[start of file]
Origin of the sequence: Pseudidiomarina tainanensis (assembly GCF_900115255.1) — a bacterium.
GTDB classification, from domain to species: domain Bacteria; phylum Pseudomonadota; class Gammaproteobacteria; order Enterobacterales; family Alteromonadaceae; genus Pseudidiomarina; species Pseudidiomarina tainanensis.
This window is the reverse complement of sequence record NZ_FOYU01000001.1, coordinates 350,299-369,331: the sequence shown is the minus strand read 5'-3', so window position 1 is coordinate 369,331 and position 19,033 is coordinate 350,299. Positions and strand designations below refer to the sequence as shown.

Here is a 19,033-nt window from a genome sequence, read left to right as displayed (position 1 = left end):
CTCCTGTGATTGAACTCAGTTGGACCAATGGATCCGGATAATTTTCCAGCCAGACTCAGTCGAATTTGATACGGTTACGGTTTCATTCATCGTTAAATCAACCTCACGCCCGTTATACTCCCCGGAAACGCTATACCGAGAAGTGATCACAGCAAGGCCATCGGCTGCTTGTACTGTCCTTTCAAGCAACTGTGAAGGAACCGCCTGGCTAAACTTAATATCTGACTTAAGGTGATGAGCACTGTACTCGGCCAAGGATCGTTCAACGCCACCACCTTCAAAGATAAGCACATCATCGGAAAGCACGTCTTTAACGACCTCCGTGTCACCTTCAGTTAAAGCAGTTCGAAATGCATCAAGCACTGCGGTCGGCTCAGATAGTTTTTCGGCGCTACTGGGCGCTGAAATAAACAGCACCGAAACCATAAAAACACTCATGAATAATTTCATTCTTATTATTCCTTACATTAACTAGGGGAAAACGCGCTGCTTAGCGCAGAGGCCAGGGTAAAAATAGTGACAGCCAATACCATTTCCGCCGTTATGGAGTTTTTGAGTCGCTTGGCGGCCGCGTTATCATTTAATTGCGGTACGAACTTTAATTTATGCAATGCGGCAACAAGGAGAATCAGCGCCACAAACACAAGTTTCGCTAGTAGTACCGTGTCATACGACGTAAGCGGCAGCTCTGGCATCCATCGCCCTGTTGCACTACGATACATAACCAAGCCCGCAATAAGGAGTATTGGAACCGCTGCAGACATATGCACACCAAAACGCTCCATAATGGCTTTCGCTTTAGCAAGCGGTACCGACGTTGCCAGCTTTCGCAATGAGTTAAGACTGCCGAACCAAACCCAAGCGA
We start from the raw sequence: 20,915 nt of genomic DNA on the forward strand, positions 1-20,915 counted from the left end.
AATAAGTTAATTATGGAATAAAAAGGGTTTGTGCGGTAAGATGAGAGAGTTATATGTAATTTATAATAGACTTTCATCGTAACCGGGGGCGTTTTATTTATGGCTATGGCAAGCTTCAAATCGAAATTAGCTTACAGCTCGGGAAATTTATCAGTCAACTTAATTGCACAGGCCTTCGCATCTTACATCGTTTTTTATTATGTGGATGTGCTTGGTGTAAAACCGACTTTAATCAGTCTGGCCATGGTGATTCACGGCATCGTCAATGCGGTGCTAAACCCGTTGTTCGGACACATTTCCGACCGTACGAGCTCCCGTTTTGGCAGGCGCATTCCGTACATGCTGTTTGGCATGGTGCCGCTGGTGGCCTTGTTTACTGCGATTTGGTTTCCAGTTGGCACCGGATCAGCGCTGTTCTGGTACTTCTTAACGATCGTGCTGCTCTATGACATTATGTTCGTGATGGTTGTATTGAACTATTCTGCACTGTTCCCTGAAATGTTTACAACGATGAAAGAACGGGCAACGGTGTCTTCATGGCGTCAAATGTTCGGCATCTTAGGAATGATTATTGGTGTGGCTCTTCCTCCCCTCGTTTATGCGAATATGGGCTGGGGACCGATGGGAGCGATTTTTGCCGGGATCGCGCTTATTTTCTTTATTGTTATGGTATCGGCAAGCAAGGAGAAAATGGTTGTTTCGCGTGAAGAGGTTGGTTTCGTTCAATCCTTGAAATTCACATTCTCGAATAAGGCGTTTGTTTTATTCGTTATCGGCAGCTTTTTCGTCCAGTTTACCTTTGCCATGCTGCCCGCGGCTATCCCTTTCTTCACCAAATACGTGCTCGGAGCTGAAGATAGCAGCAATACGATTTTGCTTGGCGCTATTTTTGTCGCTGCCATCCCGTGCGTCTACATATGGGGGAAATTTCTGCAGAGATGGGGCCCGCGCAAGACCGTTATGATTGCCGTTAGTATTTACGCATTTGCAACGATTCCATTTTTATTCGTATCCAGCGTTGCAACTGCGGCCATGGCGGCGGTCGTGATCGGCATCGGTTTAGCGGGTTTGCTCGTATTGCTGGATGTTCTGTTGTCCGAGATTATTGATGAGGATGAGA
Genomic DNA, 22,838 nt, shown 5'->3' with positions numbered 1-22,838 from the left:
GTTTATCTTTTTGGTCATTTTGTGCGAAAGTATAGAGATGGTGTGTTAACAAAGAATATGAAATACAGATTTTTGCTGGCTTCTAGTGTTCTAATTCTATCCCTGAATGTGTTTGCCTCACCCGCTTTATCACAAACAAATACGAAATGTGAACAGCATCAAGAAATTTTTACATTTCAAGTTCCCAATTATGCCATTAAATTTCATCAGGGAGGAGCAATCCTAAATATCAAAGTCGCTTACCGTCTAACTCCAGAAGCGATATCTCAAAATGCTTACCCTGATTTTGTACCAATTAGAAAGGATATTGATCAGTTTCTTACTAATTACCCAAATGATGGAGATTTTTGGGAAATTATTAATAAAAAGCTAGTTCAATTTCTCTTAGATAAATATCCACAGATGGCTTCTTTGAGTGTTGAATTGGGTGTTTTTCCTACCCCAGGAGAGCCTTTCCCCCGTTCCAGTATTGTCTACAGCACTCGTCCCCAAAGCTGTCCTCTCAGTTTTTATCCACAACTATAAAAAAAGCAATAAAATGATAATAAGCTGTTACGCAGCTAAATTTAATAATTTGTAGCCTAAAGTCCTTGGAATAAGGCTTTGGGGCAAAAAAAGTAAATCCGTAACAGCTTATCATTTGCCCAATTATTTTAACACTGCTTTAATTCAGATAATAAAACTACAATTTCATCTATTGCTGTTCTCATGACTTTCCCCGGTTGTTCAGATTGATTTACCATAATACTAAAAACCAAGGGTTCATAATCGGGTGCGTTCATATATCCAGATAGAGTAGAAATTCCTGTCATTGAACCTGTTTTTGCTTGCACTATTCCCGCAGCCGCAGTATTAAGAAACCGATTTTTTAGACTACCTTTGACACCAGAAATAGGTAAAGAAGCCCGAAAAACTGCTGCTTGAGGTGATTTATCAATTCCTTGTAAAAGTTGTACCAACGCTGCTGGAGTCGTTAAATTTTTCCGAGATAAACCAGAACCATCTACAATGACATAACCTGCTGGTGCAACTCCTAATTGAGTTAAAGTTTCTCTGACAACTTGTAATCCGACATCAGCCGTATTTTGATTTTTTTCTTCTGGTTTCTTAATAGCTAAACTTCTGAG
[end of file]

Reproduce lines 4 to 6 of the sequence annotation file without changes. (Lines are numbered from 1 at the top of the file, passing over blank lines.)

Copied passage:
Here is a 19,033-nt window from a genome sequence, read left to right as displayed (position 1 = left end):
CTCCTGTGATTGAACTCAGTTGGACCAATGGATCCGGATAATTTTCCAGCCAGACTCAGTCGAATTTGATACGGTTACGGTTTCATTCATCGTTAAATCAACCTCACGCCCGTTATACTCCCCGGAAACGCTATACCGAGAAGTGATCACAGCAAGGCCATCGGCTGCTTGTACTGTCCTTTCAAGCAACTGTGAAGGAACCGCCTGGCTAAACTTAATATCTGACTTAAGGTGATGAGCACTGTACTCGGCCAAGGATCGTTCAACGCCACCACCTTCAAAGATAAGCACATCATCGGAAAGCACGTCTTTAACGACCTCCGTGTCACCTTCAGTTAAAGCAGTTCGAAATGCATCAAGCACTGCGGTCGGCTCAGATAGTTTTTCGGCGCTACTGGGCGCTGAAATAAACAGCACCGAAACCATAAAAACACTCATGAATAATTTCATTCTTATTATTCCTTACATTAACTAGGGGAAAACGCGCTGCTTAGCGCAGAGGCCAGGGTAAAAATAGTGACAGCCAATACCATTTCCGCCGTTATGGAGTTTTTGAGTCGCTTGGCGGCCGCGTTATCATTTAATTGCGGTACGAACTTTAATTTATGCAATGCGGCAACAAGGAGAATCAGCGCCACAAACACAAGTTTCGCTAGTAGTACCGTGTCATACGACGTAAGCGGCAGCTCTGGCATCCATCGCCCTGTTGCACTACGATACATAACCAAGCCCGCAATAAGGAGTATTGGAACCGCTGCAGACATATGCACACCAAAACGCTCCATAATGGCTTTCGCTTTAGCAAGCGGTACCGACGTTGCCAGCTTTCGCAATGAGTTAAGACTGCCGAACCAAACCCAAGCGA
We start from the raw sequence: 20,915 nt of genomic DNA on the forward strand, positions 1-20,915 counted from the left end.